Unwise clothing choices

It’s always better to have too much spare clothing rather than too little, especially if your sportive takes in mountainous or upland roads. A sweltering day in the valleys can easily be freezing up high and getting chilled on a long descent can easily end your ride. At the very least always carry a windproof gilet but, with modern wind and waterproof jackets packing down so small and weighing so little, consider carrying something slightly more substantial. Arm and leg/knee warmers are great on mixed days and for cool early morning starts and a pair of full finger gloves and a windproof beanie for under your helmet can make a real difference when descending.

Getting Lost

Don’t rely completely on the route being 100% correctly way-marked. Route markings are sometimes tampered with or removed and, when riding hard, it can be easy to miss a turn. Study the route beforehand, print out a map as back-up, make some key turn instructions to tape to your stem and, if available, download a .gpx file onto your GPS device or mobile phone. Make sure you attend and listen to the pre-event briefing, pay particular attention to any last minute route alterations and make sure you know what colour route markers you’re following. Many sportives have different markers for different length routes and, in popular riding areas, signs for other previous events may have been left up. Finally, don’t just mindlessly follow the rider ahead or the group you’re in. Keep a keen eye on the road ahead and constantly cross reference with information you have. If something doesn’t quite tally, don’t just carry on riding, stop and check it out.

Crashing

Some crashes simply can’t be avoided but you can certainly lower your risk by riding appropriately to the conditions, ensuring your bike is well maintained and set-up correctly and by possessing good bike handling and group riding skills.

If the weather or road conditions are poor, adjust your goals for the ride accordingly and ride within the limits of your ability. This especially applies to descending as it’s always better to back off slightly and get down safely than risk all in pursuit of a minute or two.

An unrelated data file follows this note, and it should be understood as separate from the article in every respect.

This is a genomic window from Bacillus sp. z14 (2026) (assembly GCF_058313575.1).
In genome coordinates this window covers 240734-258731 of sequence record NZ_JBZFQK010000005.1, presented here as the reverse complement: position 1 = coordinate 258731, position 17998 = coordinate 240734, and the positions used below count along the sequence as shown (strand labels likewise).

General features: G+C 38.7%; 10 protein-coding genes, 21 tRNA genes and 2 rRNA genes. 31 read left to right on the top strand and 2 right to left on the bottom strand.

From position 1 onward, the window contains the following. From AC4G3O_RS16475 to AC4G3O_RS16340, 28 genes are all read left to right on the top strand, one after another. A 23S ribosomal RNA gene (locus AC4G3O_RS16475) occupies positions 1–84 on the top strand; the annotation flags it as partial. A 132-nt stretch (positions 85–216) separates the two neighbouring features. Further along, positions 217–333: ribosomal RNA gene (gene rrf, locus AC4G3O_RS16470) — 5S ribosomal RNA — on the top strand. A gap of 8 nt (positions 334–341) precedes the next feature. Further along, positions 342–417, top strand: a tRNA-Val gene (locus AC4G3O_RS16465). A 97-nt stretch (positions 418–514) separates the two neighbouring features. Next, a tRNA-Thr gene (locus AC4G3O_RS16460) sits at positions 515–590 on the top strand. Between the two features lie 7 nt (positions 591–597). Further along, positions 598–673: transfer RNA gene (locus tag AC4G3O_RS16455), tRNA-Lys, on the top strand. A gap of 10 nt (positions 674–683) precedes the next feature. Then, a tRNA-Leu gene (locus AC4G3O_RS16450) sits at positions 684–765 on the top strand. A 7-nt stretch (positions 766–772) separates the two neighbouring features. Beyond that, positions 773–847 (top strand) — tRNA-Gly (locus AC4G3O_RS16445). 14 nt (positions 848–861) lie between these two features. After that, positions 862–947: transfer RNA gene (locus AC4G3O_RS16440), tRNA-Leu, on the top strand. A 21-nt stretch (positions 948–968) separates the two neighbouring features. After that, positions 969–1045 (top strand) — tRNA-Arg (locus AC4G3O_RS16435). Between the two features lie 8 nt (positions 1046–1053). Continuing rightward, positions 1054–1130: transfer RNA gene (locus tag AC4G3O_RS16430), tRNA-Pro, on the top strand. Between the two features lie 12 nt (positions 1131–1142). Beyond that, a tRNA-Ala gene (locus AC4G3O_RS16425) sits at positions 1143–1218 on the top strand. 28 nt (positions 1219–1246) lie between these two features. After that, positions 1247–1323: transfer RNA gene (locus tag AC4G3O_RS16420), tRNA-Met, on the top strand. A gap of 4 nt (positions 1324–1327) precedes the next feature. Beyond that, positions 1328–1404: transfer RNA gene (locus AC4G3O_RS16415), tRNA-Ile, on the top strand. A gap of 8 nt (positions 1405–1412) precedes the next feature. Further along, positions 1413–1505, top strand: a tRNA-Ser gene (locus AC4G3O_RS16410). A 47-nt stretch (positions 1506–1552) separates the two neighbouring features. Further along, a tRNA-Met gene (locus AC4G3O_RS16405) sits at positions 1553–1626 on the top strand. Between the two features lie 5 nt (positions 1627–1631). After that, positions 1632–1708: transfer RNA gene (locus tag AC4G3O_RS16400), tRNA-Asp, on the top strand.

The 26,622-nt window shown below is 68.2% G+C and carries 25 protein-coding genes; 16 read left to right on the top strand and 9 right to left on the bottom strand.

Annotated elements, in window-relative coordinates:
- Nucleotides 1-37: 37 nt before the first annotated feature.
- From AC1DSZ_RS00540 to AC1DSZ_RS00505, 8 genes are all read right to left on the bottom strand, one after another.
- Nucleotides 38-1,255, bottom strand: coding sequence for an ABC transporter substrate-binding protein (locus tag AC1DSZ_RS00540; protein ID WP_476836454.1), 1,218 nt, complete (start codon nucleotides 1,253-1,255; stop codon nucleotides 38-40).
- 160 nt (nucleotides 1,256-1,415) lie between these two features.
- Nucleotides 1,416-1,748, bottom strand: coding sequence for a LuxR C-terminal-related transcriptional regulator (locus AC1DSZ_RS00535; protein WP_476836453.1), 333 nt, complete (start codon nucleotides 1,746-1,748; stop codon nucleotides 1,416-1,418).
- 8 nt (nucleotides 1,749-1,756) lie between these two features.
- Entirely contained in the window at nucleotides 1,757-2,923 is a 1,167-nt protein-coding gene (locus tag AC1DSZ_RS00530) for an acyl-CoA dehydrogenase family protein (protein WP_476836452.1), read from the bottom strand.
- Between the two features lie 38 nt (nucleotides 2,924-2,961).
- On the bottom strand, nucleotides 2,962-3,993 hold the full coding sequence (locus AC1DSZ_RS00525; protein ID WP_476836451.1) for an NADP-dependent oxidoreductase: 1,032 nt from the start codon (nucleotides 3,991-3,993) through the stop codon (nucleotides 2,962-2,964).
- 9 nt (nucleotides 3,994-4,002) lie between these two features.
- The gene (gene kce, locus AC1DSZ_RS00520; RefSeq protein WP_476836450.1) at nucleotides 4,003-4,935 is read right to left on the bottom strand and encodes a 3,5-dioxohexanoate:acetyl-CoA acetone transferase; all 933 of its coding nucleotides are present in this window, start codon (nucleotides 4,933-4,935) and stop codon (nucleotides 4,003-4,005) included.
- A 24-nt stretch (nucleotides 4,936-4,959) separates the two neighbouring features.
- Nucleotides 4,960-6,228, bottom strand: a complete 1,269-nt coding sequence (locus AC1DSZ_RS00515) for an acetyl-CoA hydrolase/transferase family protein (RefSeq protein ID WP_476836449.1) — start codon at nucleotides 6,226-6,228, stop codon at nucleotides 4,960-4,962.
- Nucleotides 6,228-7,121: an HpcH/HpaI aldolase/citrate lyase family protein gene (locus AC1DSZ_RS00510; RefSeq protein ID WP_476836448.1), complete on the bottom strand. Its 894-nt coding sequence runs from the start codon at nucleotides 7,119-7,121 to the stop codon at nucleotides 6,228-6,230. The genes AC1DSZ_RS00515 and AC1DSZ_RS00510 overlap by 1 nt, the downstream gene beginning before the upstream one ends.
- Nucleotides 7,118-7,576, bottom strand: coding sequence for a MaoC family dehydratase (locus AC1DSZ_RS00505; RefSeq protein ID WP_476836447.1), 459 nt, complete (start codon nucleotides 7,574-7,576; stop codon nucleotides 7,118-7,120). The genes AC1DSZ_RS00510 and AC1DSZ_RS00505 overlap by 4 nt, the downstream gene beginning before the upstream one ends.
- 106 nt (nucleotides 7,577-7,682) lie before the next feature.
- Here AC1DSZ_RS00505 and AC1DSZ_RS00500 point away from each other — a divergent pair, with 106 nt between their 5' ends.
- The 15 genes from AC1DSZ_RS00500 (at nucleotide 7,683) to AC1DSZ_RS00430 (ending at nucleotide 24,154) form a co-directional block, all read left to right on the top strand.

When performing your pre-ride bike checks, pay particular attention to your brakes, especially brake blocks, tyre pressure and wear and that your gears are not slipping.

Try to avoid training on your own all the time as you’ll miss out on learning essential group riding skills. Joining a club and taking part in their rides is the best way to learn these skills.

Event Day Nerves

Some nerves the night before and on the morning of an event aren’t a bad thing but you need to ensure they don’t impact of your final preparations. The best way to do this is to try and make sure that all your kit, equipment and food is checked, laid out and methodically packed the night before the event. Work logically through the list and go to bed reassured that everything is packed and ready to go. Don’t stress if you have trouble sleeping, studies have shown that a single poor night’s sleep has little, if any, effect on physical performance the following day. Give yourself plenty of time in the morning and go through exactly the same routine as you would before a long training ride. Have confidence in the training you’ve done and avoid getting sucked into nervous pre-ride “who’s done how many miles” conversations with other riders.

Not making the start line

Not starting is the easiest way to not finish and, although reasons such as illness or a family emergency can’t be avoided, many non-starts are down to poor logistical preparations. Follow all the tips above about minimising nerves, give yourself plenty of time if travelling on the morning of the event, set a couple of alarms or, if you’re planning on staying over near to the event, book your accommodation plenty of time in advance. Avoid nervous start line fiddling with your bike, the last thing you need is a stripped seat-clamp bolt five minutes before the off and, if you’re riding with friends who you know are slightly chaotic in their preparations, just look after yourself and roll off when you’re ready.

If it still doesn’t go to plan

You could follow all of the above to the letter and, due to some uncontrollable factor, still not have the ride you were hoping for. If this happens, take any positives, you may still have got a decent training ride in, learn from any mistakes you did make, honestly re-appraise your pre-event expectations and move on. The Sportive calendar is packed with events so, as long as you’re not injured, you’ll be able to find one to replace your ride that went wrong.